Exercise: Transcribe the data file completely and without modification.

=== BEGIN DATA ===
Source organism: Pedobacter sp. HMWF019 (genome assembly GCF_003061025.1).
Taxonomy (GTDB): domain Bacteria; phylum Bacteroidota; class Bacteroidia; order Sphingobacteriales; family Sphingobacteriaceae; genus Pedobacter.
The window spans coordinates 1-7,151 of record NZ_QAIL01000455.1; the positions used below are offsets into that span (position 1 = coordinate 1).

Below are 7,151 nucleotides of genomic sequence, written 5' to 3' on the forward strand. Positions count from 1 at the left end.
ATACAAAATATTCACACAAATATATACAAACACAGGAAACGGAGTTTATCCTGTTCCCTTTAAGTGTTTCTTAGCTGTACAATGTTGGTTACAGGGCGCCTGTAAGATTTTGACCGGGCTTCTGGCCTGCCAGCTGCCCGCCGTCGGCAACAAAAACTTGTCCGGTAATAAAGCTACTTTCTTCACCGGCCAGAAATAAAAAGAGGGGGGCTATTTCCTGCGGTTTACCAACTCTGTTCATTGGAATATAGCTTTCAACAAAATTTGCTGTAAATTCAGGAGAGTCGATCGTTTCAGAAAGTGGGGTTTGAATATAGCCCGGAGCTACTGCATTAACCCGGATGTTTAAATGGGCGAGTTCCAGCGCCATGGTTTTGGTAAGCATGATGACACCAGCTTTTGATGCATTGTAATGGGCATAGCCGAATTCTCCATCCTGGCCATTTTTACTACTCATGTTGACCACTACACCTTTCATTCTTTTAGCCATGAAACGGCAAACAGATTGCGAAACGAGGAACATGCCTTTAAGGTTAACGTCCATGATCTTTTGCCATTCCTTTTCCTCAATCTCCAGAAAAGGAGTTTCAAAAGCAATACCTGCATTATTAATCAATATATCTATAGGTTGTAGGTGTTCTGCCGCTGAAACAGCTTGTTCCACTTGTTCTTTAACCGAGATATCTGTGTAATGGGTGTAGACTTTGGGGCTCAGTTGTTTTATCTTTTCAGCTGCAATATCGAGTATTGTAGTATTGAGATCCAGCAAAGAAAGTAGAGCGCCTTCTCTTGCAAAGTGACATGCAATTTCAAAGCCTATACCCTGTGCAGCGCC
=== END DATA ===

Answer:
Source organism: Pedobacter sp. HMWF019 (genome assembly GCF_003061025.1).
Taxonomy (GTDB): domain Bacteria; phylum Bacteroidota; class Bacteroidia; order Sphingobacteriales; family Sphingobacteriaceae; genus Pedobacter.
The window spans coordinates 1-7,151 of record NZ_QAIL01000455.1; the positions used below are offsets into that span (position 1 = coordinate 1).

Below are 7,151 nucleotides of genomic sequence, written 5' to 3' on the forward strand. Positions count from 1 at the left end.
ATACAAAATATTCACACAAATATATACAAACACAGGAAACGGAGTTTATCCTGTTCCCTTTAAGTGTTTCTTAGCTGTACAATGTTGGTTACAGGGCGCCTGTAAGATTTTGACCGGGCTTCTGGCCTGCCAGCTGCCCGCCGTCGGCAACAAAAACTTGTCCGGTAATAAAGCTACTTTCTTCACCGGCCAGAAATAAAAAGAGGGGGGCTATTTCCTGCGGTTTACCAACTCTGTTCATTGGAATATAGCTTTCAACAAAATTTGCTGTAAATTCAGGAGAGTCGATCGTTTCAGAAAGTGGGGTTTGAATATAGCCCGGAGCTACTGCATTAACCCGGATGTTTAAATGGGCGAGTTCCAGCGCCATGGTTTTGGTAAGCATGATGACACCAGCTTTTGATGCATTGTAATGGGCATAGCCGAATTCTCCATCCTGGCCATTTTTACTACTCATGTTGACCACTACACCTTTCATTCTTTTAGCCATGAAACGGCAAACAGATTGCGAAACGAGGAACATGCCTTTAAGGTTAACGTCCATGATCTTTTGCCATTCCTTTTCCTCAATCTCCAGAAAAGGAGTTTCAAAAGCAATACCTGCATTATTAATCAATATATCTATAGGTTGTAGGTGTTCTGCCGCTGAAACAGCTTGTTCCACTTGTTCTTTAACCGAGATATCTGTGTAATGGGTGTAGACTTTGGGGCTCAGTTGTTTTATCTTTTCAGCTGCAATATCGAGTATTGTAGTATTGAGATCCAGCAAAGAAAGTAGAGCGCCTTCTCTTGCAAAGTGACATGCAATTTCAAAGCCTATACCCTGTGCAGCGCC